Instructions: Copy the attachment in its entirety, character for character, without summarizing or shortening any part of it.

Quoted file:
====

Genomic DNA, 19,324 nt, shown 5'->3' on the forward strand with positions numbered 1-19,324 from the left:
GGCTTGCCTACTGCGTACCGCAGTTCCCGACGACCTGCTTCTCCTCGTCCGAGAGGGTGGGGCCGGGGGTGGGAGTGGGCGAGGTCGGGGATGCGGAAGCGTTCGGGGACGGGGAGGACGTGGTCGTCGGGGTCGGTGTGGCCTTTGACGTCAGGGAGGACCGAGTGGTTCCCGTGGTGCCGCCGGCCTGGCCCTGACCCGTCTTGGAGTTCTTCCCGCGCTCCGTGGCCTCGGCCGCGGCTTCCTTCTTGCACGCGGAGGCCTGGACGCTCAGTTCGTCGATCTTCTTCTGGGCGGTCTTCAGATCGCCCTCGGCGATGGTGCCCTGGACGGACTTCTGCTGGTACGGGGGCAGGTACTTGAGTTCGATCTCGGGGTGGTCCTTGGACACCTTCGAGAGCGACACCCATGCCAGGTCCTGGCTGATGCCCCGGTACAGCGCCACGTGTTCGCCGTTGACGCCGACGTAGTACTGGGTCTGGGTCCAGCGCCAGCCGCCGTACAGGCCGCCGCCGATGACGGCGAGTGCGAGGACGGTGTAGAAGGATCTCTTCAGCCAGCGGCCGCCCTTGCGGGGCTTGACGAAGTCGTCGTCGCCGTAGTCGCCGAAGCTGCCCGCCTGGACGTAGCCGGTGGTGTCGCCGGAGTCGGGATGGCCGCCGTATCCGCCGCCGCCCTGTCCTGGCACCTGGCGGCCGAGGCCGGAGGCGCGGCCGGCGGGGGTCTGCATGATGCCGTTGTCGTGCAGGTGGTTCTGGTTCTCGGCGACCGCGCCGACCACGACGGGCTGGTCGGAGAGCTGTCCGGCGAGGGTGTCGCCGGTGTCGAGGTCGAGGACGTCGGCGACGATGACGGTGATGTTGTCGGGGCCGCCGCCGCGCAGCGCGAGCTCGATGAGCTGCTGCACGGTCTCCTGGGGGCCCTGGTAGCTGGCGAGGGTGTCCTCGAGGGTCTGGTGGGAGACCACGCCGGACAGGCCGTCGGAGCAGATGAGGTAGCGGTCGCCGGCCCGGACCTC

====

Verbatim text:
Genomic DNA, 19,324 nt, shown 5'->3' on the forward strand with positions numbered 1-19,324 from the left:
GGCTTGCCTACTGCGTACCGCAGTTCCCGACGACCTGCTTCTCCTCGTCCGAGAGGGTGGGGCCGGGGGTGGGAGTGGGCGAGGTCGGGGATGCGGAAGCGTTCGGGGACGGGGAGGACGTGGTCGTCGGGGTCGGTGTGGCCTTTGACGTCAGGGAGGACCGAGTGGTTCCCGTGGTGCCGCCGGCCTGGCCCTGACCCGTCTTGGAGTTCTTCCCGCGCTCCGTGGCCTCGGCCGCGGCTTCCTTCTTGCACGCGGAGGCCTGGACGCTCAGTTCGTCGATCTTCTTCTGGGCGGTCTTCAGATCGCCCTCGGCGATGGTGCCCTGGACGGACTTCTGCTGGTACGGGGGCAGGTACTTGAGTTCGATCTCGGGGTGGTCCTTGGACACCTTCGAGAGCGACACCCATGCCAGGTCCTGGCTGATGCCCCGGTACAGCGCCACGTGTTCGCCGTTGACGCCGACGTAGTACTGGGTCTGGGTCCAGCGCCAGCCGCCGTACAGGCCGCCGCCGATGACGGCGAGTGCGAGGACGGTGTAGAAGGATCTCTTCAGCCAGCGGCCGCCCTTGCGGGGCTTGACGAAGTCGTCGTCGCCGTAGTCGCCGAAGCTGCCCGCCTGGACGTAGCCGGTGGTGTCGCCGGAGTCGGGATGGCCGCCGTATCCGCCGCCGCCCTGTCCTGGCACCTGGCGGCCGAGGCCGGAGGCGCGGCCGGCGGGGGTCTGCATGATGCCGTTGTCGTGCAGGTGGTTCTGGTTCTCGGCGACCGCGCCGACCACGACGGGCTGGTCGGAGAGCTGTCCGGCGAGGGTGTCGCCGGTGTCGAGGTCGAGGACGTCGGCGACGATGACGGTGATGTTGTCGGGGCCGCCGCCGCGCAGCGCGAGCTCGATGAGCTGCTGCACGGTCTCCTGGGGGCCCTGGTAGCTGGCGAGGGTGTCCTCGAGGGTCTGGTGGGAGACCACGCCGGACAGGCCGTCGGAGCAGATGAGGTAGCGGTCGCCGGCCCGGACCTC